natureasia.com top ten research highlights

The following highlights are the top ten most viewed research highlights on the English website of natureasia.com during the past month.

1

Artificial intelligence: A new Grandmaster for StarCraft II

Nature, October 31, 2019

An artificial intelligence program called AlphaStar now ranks among the top 0.2% of human players for the real-time strategy game StarCraft II. Reported in this week’s Nature, the algorithm represents a major achievement for machine learning that could be adapted to help solve complex problems for other applications.

StarCraft II is a science fiction strategy game that is played pro...

doi: 10.1038/s41586-019-1724-z

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2

Health sciences: Mapping inequality in child deaths

Nature, October 17, 2019

A detailed global map of death rates in children under five years of age from low- and middle-income countries, reported in Nature, estimates that 123 million children died between 2000 and 2017. The study explores how a child’s risk of dying before the age of five varies depending on where they are born. Examining the causes of these inequalities could help to inform policies and public heal...

doi: 10.1038/s41586-019-1545-0

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3

A nutritional memory effect counteracts the benefits of dietary restriction in old mice

Nature Metabolism, October 22, 2019

Switching to a dietary-restricted (DR) diet later in life does not make mice live longer, a study published in Nature Metabolism reports. The findings suggest that the late adoption of a healthful diet cannot undo the damage caused by a previously unrestricted diet. Whether these findings translate to humans remains to be seen.

Lifelong dietary restriction (20 - 40% reduction of norma...

doi: 10.1038/s42255-019-0121-0

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4

Palaeontology: 480-million-year-old arthropods formed orderly queues

Scientific Reports, October 18, 2019

Fossils of ancient arthropods discovered in linear formation may indicate a collective behaviour either in response to environmental cues or as part of seasonal reproductive migration. The findings, which are being published in Scientific Reports this week, suggest that group behaviours comparable to those of modern animals existed as early as 480 million years ago.

Collective and soc...

doi: 10.1038/s41598-019-51012-3

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5

Genetics: REST protein linked to long life

Nature, October 17, 2019

Overall levels of neural activity in the brain, mediated by a protein called REST, may influence lifespan, suggests a Nature study. The finding, based on various studies in model organisms and humans, could assist researchers seeking new approaches to slow ageing in humans.

Previous studies have suggested that the nervous system has a role in the regulation of ageing, but the mechanis...

doi: 10.1038/s41586-019-1647-8

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6

Cancer: A treatment for KRAS-mutant cancer

Nature, October 31, 2019

A new anti-cancer drug that targets a common and specific genetic abnormality has shown promise in a study of mouse and human tumours. The research, which includes the first known report of KRAS inhibitor treatment in human clinical trials, is revealed in this week’s Nature.

Many human cancers are triggered by a mutation in the KRAS oncogene. Around 13% of lung adenocarcinomas, ...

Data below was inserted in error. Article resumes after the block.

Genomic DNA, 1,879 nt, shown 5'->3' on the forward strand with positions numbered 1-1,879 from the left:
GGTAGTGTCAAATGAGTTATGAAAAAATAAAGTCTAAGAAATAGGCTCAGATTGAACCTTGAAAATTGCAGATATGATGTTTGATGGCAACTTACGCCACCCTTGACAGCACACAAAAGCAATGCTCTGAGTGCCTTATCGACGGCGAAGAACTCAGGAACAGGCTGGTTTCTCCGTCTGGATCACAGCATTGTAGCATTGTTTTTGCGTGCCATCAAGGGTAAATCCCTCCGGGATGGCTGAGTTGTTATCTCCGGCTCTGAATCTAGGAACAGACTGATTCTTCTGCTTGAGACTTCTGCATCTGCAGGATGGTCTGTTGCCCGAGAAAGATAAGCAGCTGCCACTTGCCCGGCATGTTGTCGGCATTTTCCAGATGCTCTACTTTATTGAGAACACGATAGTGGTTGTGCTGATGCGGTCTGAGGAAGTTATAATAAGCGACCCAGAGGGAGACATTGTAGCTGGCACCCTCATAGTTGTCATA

doi: 10.1038/s41586-019-1694-1

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7

Health: High salt intake linked to cognitive decline in mice

Nature, October 24, 2019

A causal link between salt intake and cognitive function in mice is identified in a study published online in Nature this week. The study uncovers how feeding mice an extremely high-salt diet can lead to the accumulation of modified tau — a protein associated with conditions that cause dementia, such as Alzheimer’s disease. Further research is needed to explore whether the results may b...

doi: 10.1038/s41586-019-1688-z

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8

Evolution: The yeast makes the beer

Nature Ecology & Evolution, October 22, 2019

Hybridization between different types of yeast promoted adaptation to the brewing environment and the emergence of different beer styles, reports a pair of papers published in Nature Ecology & Evolution.

For thousands of years, humans have been using Saccharomyces yeasts to produce a variety of fermented products such as beer and wine. During domestication, humans created many yeast ...

doi: 10.1038/s41559-019-0997-9

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9

Environment: Impacts of switching to organic farming on emissions assessed

Nature Communications, October 23, 2019

An assessment of changes to greenhouse gas emissions if England and Wales shifted completely to organic food production is presented in Nature Communications. The study suggests that emissions would be reduced as a result of organic farming, but when increased land use abroad is factored in to compensate for decreased domestic production, net emissions would rise.

Guy Kirk and colleag...

doi: 10.1038/s41467-019-12622-7

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10

Infectious disease: Ebola risk could increase under climate change

Nature Communications, October 16, 2019

Outbreaks of Ebola are predicted to increase under a range of potential global change scenarios, finds a modelling study published in Nature Communications this week.

Zoonotic diseases - those which arise in animals and are passed to humans - are influenced by numerous factors including: the distribution and health of the reservoir animal hosts, contact rates between humans and thos...

doi: 10.1038/s41467-019-12499-6

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